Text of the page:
Mr. Dallas R. Evans, Chairman The Honorable Francis X. Kelly, Vice Chairman Ms. Shirley Marcus Allen, Secretary The Honorable Elijah E. Cummings Rev. Frances M. Draper Mr. Frank Edmonds Dr. Charles W. Griffin Mr. Neal M. Janey Dr. Shirley Malcom The Honorable Kweisi Mfume Mr. Martin R. Resnick Mr. William Roberts Rabbi Murray Saltzman Ms. Ashika Severin, Student Regent General (R) Johnnie E. Wilson

FUNDING PRIORITIES

Scholarships and Need-Based Financial Aid Unrestricted Endowment

$ 9 million $ 8 million $ 5 million $ 3 million

THE CAMPAIGN

fOR

TOTAL CAMPAIGN GOAL

$25 million

morgan
STATE
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UNIVERSITY

MORGAN MAGAZINE

For most people, making a will is like preparing a tax return – they put it off as long as they can. You may recognize some of these excuses: "It's too expensive . . . I can't handle the decisions . . . My estate is too small . . . It will hasten my death . . . I don't have time . . . I don't know who to name as my executor or as a trustee or as the guardian for my children . . . I don't know where all my records are . . . I'll do it later." We encourage you to call your attorney and make an appointment to have your will prepared or updated. Please do it today. For more information on other planned giving options or to notify us that you have included Morgan in your will, please call the Development Office, at 443-885-3040, or e-mail us at development@moac.morgan.edu.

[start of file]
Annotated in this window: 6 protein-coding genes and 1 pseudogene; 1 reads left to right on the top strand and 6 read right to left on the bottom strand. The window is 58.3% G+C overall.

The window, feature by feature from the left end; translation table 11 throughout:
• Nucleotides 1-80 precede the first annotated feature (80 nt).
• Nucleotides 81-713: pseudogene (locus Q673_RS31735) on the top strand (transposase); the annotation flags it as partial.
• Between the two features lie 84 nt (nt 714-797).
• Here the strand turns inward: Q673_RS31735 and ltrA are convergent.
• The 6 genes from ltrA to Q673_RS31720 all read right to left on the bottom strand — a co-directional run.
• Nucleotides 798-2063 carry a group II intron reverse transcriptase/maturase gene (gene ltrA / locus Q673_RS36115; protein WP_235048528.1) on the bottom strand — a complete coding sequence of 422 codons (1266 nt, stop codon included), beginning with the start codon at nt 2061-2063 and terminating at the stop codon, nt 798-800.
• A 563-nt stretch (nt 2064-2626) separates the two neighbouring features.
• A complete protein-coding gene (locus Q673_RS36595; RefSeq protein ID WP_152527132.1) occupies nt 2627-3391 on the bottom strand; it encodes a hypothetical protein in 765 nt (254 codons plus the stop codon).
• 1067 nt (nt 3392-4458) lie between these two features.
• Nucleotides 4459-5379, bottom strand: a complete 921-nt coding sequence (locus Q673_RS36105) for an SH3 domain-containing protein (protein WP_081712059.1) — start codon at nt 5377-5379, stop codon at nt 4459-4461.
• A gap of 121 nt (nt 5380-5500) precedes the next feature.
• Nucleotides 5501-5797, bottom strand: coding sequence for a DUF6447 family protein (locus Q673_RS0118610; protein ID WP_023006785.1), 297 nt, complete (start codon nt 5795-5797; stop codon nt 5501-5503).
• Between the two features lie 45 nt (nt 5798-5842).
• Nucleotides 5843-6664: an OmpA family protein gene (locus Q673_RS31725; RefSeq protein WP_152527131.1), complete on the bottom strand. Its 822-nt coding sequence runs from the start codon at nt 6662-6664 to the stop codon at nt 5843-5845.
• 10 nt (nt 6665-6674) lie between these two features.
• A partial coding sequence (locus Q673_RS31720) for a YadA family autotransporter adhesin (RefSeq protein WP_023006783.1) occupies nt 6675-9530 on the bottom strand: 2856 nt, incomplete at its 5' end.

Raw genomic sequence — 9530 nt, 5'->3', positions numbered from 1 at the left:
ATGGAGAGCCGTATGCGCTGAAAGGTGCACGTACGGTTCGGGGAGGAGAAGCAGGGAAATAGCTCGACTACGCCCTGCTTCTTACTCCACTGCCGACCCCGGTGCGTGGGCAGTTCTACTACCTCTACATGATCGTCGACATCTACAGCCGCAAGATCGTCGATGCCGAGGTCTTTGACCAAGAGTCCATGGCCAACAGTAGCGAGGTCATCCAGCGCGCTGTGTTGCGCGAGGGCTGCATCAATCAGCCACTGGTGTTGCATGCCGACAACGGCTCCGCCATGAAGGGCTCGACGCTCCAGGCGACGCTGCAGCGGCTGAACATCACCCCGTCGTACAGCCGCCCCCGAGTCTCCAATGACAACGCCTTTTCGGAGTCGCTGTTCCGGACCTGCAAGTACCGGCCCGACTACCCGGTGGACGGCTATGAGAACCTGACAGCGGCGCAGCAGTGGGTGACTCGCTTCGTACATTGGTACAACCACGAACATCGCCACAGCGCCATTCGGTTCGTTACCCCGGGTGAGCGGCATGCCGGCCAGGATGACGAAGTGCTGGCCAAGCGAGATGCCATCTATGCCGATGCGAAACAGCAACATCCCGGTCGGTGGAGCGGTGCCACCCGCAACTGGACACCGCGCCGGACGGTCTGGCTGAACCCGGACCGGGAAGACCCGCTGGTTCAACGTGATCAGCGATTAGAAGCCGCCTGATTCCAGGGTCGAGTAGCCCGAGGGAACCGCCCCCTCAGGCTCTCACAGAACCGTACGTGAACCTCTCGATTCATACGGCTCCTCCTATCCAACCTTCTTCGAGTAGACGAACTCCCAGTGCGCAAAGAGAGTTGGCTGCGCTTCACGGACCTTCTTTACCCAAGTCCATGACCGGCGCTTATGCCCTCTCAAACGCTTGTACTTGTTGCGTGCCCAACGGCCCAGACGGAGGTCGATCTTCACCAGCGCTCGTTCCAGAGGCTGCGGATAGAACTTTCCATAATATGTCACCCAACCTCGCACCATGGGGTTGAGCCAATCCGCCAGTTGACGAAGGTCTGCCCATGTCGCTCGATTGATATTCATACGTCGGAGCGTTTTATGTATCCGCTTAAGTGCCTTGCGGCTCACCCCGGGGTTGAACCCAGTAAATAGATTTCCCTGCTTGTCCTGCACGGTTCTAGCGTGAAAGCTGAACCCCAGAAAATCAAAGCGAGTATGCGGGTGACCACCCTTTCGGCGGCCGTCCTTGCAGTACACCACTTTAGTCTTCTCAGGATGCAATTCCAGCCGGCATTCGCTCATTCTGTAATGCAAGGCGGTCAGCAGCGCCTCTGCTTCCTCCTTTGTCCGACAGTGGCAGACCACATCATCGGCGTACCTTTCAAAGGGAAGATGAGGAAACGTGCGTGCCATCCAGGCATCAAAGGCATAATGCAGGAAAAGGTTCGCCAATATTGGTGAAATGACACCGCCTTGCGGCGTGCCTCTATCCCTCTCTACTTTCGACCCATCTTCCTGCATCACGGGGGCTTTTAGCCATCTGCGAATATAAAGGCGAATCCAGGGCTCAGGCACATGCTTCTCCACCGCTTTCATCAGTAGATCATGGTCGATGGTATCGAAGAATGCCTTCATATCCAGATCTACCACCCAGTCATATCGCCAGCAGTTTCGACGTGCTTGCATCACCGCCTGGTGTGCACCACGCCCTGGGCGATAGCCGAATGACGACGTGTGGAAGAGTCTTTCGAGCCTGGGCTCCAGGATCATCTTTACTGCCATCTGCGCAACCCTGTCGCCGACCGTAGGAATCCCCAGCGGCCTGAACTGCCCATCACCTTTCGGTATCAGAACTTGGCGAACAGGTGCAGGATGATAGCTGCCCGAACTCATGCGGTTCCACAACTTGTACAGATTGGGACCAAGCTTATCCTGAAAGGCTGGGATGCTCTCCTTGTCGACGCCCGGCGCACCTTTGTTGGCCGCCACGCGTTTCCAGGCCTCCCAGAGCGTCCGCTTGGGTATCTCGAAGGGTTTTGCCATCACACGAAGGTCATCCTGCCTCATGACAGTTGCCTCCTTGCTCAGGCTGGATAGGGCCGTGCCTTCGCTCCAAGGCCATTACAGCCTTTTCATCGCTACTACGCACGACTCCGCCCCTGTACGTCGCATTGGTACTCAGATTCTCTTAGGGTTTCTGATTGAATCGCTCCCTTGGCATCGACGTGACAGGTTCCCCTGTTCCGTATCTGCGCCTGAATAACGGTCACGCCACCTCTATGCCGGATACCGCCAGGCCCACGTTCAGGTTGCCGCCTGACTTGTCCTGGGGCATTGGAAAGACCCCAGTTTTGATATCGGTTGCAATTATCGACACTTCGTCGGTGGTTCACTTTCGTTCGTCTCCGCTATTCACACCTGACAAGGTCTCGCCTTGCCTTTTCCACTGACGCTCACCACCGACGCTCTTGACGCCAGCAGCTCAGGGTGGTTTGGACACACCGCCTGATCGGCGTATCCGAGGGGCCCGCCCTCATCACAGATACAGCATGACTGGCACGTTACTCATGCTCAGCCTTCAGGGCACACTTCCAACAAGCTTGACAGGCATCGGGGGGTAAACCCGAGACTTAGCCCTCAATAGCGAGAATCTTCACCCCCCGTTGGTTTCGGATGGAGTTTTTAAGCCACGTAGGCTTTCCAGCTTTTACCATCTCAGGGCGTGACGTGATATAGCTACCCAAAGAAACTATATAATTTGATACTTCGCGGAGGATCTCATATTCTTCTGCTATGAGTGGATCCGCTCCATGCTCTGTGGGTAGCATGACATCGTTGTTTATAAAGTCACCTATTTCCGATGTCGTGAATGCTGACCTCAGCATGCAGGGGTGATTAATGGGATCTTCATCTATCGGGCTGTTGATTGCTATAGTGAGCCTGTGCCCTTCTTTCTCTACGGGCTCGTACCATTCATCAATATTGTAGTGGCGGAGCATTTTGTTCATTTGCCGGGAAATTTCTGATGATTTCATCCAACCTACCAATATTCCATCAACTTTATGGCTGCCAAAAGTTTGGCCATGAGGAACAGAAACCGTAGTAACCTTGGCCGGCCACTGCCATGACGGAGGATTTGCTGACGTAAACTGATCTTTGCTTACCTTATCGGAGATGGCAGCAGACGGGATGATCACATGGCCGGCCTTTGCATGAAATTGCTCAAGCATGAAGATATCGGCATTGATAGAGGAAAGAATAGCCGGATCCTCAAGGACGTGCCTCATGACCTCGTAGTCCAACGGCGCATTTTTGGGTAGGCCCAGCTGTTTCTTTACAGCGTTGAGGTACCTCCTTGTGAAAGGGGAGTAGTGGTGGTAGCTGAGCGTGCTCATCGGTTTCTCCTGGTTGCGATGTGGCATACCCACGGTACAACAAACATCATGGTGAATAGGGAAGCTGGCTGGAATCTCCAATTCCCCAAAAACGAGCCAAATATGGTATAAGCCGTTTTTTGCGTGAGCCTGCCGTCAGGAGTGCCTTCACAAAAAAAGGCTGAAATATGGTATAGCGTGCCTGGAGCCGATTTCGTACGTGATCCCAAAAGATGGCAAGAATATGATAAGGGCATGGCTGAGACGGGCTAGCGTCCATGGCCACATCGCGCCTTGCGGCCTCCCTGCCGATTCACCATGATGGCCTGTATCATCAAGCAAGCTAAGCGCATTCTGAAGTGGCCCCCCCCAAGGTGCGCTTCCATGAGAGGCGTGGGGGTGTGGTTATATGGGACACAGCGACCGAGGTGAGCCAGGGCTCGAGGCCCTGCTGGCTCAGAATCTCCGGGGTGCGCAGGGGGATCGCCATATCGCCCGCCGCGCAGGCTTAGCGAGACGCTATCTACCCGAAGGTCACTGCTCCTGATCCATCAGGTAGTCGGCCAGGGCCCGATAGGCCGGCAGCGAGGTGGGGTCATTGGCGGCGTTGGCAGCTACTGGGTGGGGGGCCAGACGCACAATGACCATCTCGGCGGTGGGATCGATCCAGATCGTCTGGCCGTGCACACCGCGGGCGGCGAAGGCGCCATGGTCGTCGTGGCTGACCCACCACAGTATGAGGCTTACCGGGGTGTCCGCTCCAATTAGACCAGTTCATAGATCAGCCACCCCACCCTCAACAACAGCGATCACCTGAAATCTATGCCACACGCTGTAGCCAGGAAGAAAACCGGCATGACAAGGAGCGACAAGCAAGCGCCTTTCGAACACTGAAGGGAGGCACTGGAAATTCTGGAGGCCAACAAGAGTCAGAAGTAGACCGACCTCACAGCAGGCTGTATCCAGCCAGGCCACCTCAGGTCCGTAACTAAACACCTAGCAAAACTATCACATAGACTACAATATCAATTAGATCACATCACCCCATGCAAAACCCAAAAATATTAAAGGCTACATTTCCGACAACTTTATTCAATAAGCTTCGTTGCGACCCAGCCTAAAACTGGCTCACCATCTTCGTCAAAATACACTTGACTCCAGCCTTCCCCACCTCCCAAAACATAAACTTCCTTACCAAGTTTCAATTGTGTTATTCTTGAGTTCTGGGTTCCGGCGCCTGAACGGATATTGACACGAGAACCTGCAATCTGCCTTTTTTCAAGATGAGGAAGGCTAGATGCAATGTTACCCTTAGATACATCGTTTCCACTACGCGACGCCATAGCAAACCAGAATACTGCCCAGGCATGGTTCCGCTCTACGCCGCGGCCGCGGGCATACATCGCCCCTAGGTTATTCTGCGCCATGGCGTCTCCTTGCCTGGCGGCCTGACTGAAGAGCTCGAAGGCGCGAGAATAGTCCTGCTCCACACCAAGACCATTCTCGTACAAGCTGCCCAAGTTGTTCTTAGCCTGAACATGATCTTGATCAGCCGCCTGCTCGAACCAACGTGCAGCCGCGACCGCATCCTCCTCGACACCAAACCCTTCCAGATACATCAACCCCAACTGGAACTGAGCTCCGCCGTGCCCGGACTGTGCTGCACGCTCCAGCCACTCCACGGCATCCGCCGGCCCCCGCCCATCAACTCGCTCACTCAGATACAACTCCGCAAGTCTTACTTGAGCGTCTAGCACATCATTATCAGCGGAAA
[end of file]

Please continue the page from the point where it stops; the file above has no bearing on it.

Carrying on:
It Keeps Giving and Giving and Giving
The little figure in the commercial promoting long-lasting battery power reminds one of the enduring character of an endowment fund. Once established, it just keeps paying out money year after year after year. But unlike the battery that eventually runs down, the endowment fund lasts in perpetuity. And perpetuity is a long time. The permanence of an endowment is exactly what attracts some of our donors to this means of supporting Morgan. They like the idea that the principal of their gift will stay intact while the income, or at least a good part of it, will be used for a worthy cause. They realize that someday they will be gone and their outright annual gifts will no longer be available to help meet current needs. But through an endowment they can keep making their annual gifts. Some endowment donors are attracted to the opportunity an endowment gives to memorialize a loved one or other respected person. They use this perpetual giving arrangement to bring honor and recognition. Other thoughtful donors want to establish an endowment in their own name as a means of placing themselves on permanent record as persons who believe in and support a particular program or cause. An endowment can be created during life, or at death through a bequest or trust remainder. It can be restricted to specific needs or unrestricted for general use. You can create your own endowment or contribute to one that already exists. Endowments can be made at once with a single gift or established over time with repeated gifts. Endowments can originate from a single source or through the efforts and support of many persons. Endowments are especially useful in drawing other family members into the giving arena. For example, grandparents who establish an endowment in the family's name are providing their children and grandchildren with a continuing tie with Morgan as well as a means for them to enjoy the satisfaction of seeing "their" annual endowment grant benefit a worthy cause. There are other good reasons for tapping into the endowment opportunities at Morgan. You owe it to yourself, and your family, to consider this charitable option. The MSU Foundation has developed sound policies for creating and managing our endowment funds. For this and any other information about creating an endowment call the Office of Development at, 443-885-3040, or email us at development@moac.morgan.edu.